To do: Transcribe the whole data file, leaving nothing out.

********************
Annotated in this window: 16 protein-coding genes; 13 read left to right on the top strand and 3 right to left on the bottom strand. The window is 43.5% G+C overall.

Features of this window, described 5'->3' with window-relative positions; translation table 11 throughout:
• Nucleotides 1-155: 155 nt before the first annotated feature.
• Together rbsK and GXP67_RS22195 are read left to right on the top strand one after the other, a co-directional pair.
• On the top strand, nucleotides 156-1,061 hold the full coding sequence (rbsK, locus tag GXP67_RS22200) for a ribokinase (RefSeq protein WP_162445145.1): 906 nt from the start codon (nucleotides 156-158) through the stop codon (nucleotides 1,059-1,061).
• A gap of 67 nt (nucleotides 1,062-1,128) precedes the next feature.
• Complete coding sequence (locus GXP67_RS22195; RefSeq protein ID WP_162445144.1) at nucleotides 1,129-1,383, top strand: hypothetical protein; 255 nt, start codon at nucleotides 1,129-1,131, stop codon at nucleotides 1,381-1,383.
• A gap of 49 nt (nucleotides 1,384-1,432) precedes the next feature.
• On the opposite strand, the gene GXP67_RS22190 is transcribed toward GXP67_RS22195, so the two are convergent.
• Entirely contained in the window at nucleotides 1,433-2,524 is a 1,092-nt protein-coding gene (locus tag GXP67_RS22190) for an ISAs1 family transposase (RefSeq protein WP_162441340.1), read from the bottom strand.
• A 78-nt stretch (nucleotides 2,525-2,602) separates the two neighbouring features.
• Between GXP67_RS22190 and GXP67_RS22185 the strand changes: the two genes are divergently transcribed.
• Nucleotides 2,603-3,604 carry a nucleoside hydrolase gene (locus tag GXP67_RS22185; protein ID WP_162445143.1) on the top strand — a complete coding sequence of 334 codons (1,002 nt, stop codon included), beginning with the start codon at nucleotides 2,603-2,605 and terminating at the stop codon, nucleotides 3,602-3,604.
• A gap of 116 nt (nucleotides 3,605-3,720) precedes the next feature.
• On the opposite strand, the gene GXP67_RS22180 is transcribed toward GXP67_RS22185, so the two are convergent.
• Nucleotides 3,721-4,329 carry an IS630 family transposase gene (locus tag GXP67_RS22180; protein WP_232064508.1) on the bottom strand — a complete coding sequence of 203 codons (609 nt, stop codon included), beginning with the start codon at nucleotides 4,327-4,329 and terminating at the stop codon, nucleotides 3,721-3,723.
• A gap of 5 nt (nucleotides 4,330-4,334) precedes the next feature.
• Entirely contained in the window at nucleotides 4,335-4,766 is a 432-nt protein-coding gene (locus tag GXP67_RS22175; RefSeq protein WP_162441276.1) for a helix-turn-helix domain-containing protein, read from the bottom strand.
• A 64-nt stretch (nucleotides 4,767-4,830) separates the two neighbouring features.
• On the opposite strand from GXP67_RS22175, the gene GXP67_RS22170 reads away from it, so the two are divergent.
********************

Annotated in this window: 16 protein-coding genes; 13 read left to right on the top strand and 3 right to left on the bottom strand. The window is 43.5% G+C overall.

Features of this window, described 5'->3' with window-relative positions; translation table 11 throughout:
• Nucleotides 1-155: 155 nt before the first annotated feature.
• Together rbsK and GXP67_RS22195 are read left to right on the top strand one after the other, a co-directional pair.
• On the top strand, nucleotides 156-1,061 hold the full coding sequence (rbsK, locus tag GXP67_RS22200) for a ribokinase (RefSeq protein WP_162445145.1): 906 nt from the start codon (nucleotides 156-158) through the stop codon (nucleotides 1,059-1,061).
• A gap of 67 nt (nucleotides 1,062-1,128) precedes the next feature.
• Complete coding sequence (locus GXP67_RS22195; RefSeq protein ID WP_162445144.1) at nucleotides 1,129-1,383, top strand: hypothetical protein; 255 nt, start codon at nucleotides 1,129-1,131, stop codon at nucleotides 1,381-1,383.
• A gap of 49 nt (nucleotides 1,384-1,432) precedes the next feature.
• On the opposite strand, the gene GXP67_RS22190 is transcribed toward GXP67_RS22195, so the two are convergent.
• Entirely contained in the window at nucleotides 1,433-2,524 is a 1,092-nt protein-coding gene (locus tag GXP67_RS22190) for an ISAs1 family transposase (RefSeq protein WP_162441340.1), read from the bottom strand.
• A 78-nt stretch (nucleotides 2,525-2,602) separates the two neighbouring features.
• Between GXP67_RS22190 and GXP67_RS22185 the strand changes: the two genes are divergently transcribed.
• Nucleotides 2,603-3,604 carry a nucleoside hydrolase gene (locus tag GXP67_RS22185; protein ID WP_162445143.1) on the top strand — a complete coding sequence of 334 codons (1,002 nt, stop codon included), beginning with the start codon at nucleotides 2,603-2,605 and terminating at the stop codon, nucleotides 3,602-3,604.
• A gap of 116 nt (nucleotides 3,605-3,720) precedes the next feature.
• On the opposite strand, the gene GXP67_RS22180 is transcribed toward GXP67_RS22185, so the two are convergent.
• Nucleotides 3,721-4,329 carry an IS630 family transposase gene (locus tag GXP67_RS22180; protein WP_232064508.1) on the bottom strand — a complete coding sequence of 203 codons (609 nt, stop codon included), beginning with the start codon at nucleotides 4,327-4,329 and terminating at the stop codon, nucleotides 3,721-3,723.
• A gap of 5 nt (nucleotides 4,330-4,334) precedes the next feature.
• Entirely contained in the window at nucleotides 4,335-4,766 is a 432-nt protein-coding gene (locus tag GXP67_RS22175; RefSeq protein WP_162441276.1) for a helix-turn-helix domain-containing protein, read from the bottom strand.
• A 64-nt stretch (nucleotides 4,767-4,830) separates the two neighbouring features.
• On the opposite strand from GXP67_RS22175, the gene GXP67_RS22170 reads away from it, so the two are divergent.